10. **REVISED** 07/11/2011 [TABLE=class: MsoNormalTable] [TR] [TD=width: 88, bgcolor: transparent]TRM.40230 [/TD] [TD=width: 481, bgcolor: transparent]Compatibility Specimen Labeling [/TD] [TD=width: 95, bgcolor: transparent]Phase II [/TD] [/TR] [TR] [TD=width: 88, bgcolor: transparent] [/TD] [TD=width: 575, bgcolor: transparent, colspan: 2]All blood samples used for compatibility testing are labeled at the time of specimen collection in the presence of the patient with: 1. Patient's first and last name 2. Unique identification number 3. Date of collection 4. Initials or other identifier of the phlebotomist. NOTE: Blood specimens collected for compatibility testing must be positively and completely identified and labeled before leaving the patient. Acceptable practices for positive identification of patient and blood specimen labels must be defined in the procedure manual and may include visual inspection and/or an electronic system to read the identifying information contained in bar codes or radio-frequency identification (RFID) microchips or the patient's wristband. Acceptable practices for generating specimen labels must be defined in the procedure manual and may include electronic devices utilizing information encoded in bar codes or RFID microchips. There must be a dependable method to identify the phlebotomist who collected the blood sample. Evidence of Compliance ✓ Written procedure defining labeling requirements of specimens for compatibility testing REFERENCES [TABLE=class: MsoNormalTable] [TR] [TD=width: 23, bgcolor: transparent]1) [/TD] [TD=width: 639, bgcolor: transparent]Wenz B, et al. Practical methods to improve transfusion safety by using novel blood unit and patient identification systems. Am J Clin Pathol. 1997;107(suppl 1):S12-S16 [/TD] [/TR] [TR] [TD=width: 23, bgcolor: transparent]2) [/TD] [TD=width: 639, bgcolor: transparent]Dale JC, Renner SW. Wristband errors in small hospitals. A College of American Pathologists' Q-Probes study of quality issues in patient identification. Lab Med. 1997;28:203-207 [/TD] [/TR] [TR] [TD=width: 23, bgcolor: transparent]3) [/TD] [TD=width: 639, bgcolor: transparent]Sandler SG, Langeberg A, Carty K, Dohnalek LJ. Bar codes and radio-frequency technologies can increase safety and efficiency of blood transfusions. LabMedicine 2006;37:436-439 [/TD] [/TR] [TR] [TD=width: 23, bgcolor: transparent]4) [/TD] [TD=width: 639, bgcolor: transparent]Sandler SG, Langeberg A, DeBandi L, Gibble J, Wilson C, Feldman CL. Radio frequency identification technology can standardize and document blood collections and transfusions. Transfusion 2007;47:763-70 [/TD] [/TR] [/TABLE] [/TD] [/TR] [/TABLE]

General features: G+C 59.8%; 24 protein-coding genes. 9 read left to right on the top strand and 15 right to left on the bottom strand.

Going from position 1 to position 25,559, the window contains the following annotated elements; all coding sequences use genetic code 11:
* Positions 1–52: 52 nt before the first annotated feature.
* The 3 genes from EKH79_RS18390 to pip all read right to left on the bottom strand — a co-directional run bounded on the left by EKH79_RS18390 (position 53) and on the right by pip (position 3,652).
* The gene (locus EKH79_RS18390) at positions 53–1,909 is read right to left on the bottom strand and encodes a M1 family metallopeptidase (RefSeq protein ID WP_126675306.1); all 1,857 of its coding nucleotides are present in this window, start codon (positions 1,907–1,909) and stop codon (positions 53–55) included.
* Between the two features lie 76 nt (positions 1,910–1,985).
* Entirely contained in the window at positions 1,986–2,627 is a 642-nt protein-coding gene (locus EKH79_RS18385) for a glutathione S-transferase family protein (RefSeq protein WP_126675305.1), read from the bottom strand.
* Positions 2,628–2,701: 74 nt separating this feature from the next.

11. I did not see it also mentioned to follow the tube manufacturer's instructions for use (IFU) for the centrifugation times/speeds--depending on which type of tube you are using.